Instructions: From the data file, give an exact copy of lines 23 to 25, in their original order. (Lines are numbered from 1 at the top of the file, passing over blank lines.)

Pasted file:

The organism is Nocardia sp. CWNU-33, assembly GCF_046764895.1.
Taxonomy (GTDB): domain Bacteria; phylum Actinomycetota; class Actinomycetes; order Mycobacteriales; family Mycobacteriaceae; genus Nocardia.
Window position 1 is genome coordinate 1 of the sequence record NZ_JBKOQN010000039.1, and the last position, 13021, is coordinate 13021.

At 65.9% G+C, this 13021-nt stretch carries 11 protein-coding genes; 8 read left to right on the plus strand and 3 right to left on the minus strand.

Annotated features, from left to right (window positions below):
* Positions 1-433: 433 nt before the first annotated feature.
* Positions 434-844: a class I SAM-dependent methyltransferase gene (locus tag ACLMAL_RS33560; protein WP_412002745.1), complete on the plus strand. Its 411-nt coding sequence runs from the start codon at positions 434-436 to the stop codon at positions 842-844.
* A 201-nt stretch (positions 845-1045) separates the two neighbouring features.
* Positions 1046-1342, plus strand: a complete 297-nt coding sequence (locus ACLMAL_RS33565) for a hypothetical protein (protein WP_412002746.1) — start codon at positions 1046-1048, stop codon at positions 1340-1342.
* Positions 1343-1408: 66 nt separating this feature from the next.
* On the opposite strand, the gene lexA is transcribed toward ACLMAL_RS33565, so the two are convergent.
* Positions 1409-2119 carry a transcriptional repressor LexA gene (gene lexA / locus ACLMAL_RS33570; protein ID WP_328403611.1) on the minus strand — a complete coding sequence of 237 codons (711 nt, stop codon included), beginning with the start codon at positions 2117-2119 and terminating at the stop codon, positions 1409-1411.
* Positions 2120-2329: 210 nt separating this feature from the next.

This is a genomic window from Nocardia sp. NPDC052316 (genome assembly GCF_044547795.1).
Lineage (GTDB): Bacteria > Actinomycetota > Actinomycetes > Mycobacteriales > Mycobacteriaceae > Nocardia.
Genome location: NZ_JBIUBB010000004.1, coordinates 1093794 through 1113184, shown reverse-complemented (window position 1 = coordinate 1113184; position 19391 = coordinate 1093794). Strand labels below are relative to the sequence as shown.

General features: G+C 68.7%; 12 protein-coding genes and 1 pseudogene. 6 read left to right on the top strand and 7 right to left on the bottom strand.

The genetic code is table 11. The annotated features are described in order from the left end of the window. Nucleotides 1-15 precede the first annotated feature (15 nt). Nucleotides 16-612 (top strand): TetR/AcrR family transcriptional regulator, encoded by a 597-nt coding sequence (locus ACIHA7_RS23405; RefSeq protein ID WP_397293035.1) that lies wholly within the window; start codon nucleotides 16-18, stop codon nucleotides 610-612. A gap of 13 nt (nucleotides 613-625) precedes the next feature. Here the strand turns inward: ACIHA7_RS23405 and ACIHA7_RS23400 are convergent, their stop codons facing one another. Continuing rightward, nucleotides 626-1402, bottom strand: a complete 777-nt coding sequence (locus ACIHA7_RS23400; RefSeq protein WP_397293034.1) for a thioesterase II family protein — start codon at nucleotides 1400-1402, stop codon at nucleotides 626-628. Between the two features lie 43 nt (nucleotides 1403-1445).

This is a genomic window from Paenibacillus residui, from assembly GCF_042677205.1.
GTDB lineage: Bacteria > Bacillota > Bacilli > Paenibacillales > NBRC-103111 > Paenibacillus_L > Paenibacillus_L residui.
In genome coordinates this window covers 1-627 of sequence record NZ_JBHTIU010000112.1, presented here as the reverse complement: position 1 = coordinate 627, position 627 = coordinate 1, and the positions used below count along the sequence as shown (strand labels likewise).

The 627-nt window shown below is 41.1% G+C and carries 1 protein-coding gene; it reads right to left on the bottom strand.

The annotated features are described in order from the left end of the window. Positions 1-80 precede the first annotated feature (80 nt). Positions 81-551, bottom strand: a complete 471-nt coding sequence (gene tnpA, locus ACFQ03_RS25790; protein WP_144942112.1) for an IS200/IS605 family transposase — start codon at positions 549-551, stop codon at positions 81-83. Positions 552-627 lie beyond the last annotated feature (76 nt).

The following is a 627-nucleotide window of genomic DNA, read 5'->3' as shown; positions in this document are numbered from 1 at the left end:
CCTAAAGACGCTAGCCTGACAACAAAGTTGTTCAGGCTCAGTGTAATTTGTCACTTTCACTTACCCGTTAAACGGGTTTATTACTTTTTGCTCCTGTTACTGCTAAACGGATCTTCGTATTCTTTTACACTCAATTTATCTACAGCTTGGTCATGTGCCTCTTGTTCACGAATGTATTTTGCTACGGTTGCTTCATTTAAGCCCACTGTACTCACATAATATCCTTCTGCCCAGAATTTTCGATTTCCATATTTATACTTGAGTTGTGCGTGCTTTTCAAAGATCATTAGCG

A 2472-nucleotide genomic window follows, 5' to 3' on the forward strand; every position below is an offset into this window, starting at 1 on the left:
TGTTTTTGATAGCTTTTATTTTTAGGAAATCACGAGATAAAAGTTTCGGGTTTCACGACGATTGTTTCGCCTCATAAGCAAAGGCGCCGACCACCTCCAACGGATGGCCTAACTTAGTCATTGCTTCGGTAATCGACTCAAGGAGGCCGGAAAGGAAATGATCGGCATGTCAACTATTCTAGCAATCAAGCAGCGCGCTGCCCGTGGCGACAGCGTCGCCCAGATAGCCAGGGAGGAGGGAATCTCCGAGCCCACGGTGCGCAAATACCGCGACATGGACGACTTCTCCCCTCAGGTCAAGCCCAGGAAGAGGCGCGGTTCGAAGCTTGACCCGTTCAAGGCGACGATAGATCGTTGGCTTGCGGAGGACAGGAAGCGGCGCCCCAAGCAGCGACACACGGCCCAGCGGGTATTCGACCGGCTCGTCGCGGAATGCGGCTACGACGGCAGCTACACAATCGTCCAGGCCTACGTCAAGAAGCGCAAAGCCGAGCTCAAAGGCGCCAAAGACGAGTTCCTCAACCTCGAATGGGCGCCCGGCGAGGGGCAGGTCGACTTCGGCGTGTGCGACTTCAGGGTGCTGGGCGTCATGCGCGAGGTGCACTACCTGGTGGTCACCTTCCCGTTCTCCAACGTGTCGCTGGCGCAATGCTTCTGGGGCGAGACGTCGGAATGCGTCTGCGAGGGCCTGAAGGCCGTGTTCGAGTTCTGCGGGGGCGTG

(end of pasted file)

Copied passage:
The annotated features are described in order from the left end of the window. Positions 1-80 precede the first annotated feature (80 nt). Positions 81-551, bottom strand: a complete 471-nt coding sequence (gene tnpA, locus ACFQ03_RS25790; protein WP_144942112.1) for an IS200/IS605 family transposase — start codon at positions 549-551, stop codon at positions 81-83. Positions 552-627 lie beyond the last annotated feature (76 nt).

The following is a 627-nucleotide window of genomic DNA, read 5'->3' as shown; positions in this document are numbered from 1 at the left end:
CCTAAAGACGCTAGCCTGACAACAAAGTTGTTCAGGCTCAGTGTAATTTGTCACTTTCACTTACCCGTTAAACGGGTTTATTACTTTTTGCTCCTGTTACTGCTAAACGGATCTTCGTATTCTTTTACACTCAATTTATCTACAGCTTGGTCATGTGCCTCTTGTTCACGAATGTATTTTGCTACGGTTGCTTCATTTAAGCCCACTGTACTCACATAATATCCTTCTGCCCAGAATTTTCGATTTCCATATTTATACTTGAGTTGTGCGTGCTTTTCAAAGATCATTAGCG